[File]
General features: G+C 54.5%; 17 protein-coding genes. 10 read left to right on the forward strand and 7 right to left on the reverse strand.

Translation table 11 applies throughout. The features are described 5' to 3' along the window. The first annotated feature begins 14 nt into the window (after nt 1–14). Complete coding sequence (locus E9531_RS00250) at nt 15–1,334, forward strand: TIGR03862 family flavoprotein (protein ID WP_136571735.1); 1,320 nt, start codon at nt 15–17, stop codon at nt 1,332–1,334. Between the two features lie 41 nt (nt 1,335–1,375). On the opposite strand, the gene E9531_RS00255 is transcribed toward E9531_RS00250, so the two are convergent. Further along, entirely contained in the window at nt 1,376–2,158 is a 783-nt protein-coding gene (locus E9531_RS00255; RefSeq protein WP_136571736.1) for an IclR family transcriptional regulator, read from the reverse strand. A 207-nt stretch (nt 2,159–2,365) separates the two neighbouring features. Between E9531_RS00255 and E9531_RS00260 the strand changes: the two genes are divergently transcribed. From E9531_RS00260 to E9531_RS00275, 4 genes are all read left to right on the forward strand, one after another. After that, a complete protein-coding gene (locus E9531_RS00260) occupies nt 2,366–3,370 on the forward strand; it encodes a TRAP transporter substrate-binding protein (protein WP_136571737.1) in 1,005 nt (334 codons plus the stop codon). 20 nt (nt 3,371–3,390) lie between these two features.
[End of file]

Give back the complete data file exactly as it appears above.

General features: G+C 54.5%; 17 protein-coding genes. 10 read left to right on the forward strand and 7 right to left on the reverse strand.

Translation table 11 applies throughout. The features are described 5' to 3' along the window. The first annotated feature begins 14 nt into the window (after nt 1–14). Complete coding sequence (locus E9531_RS00250) at nt 15–1,334, forward strand: TIGR03862 family flavoprotein (protein ID WP_136571735.1); 1,320 nt, start codon at nt 15–17, stop codon at nt 1,332–1,334. Between the two features lie 41 nt (nt 1,335–1,375). On the opposite strand, the gene E9531_RS00255 is transcribed toward E9531_RS00250, so the two are convergent. Further along, entirely contained in the window at nt 1,376–2,158 is a 783-nt protein-coding gene (locus E9531_RS00255; RefSeq protein WP_136571736.1) for an IclR family transcriptional regulator, read from the reverse strand. A 207-nt stretch (nt 2,159–2,365) separates the two neighbouring features. Between E9531_RS00255 and E9531_RS00260 the strand changes: the two genes are divergently transcribed. From E9531_RS00260 to E9531_RS00275, 4 genes are all read left to right on the forward strand, one after another. After that, a complete protein-coding gene (locus E9531_RS00260) occupies nt 2,366–3,370 on the forward strand; it encodes a TRAP transporter substrate-binding protein (protein WP_136571737.1) in 1,005 nt (334 codons plus the stop codon). 20 nt (nt 3,371–3,390) lie between these two features.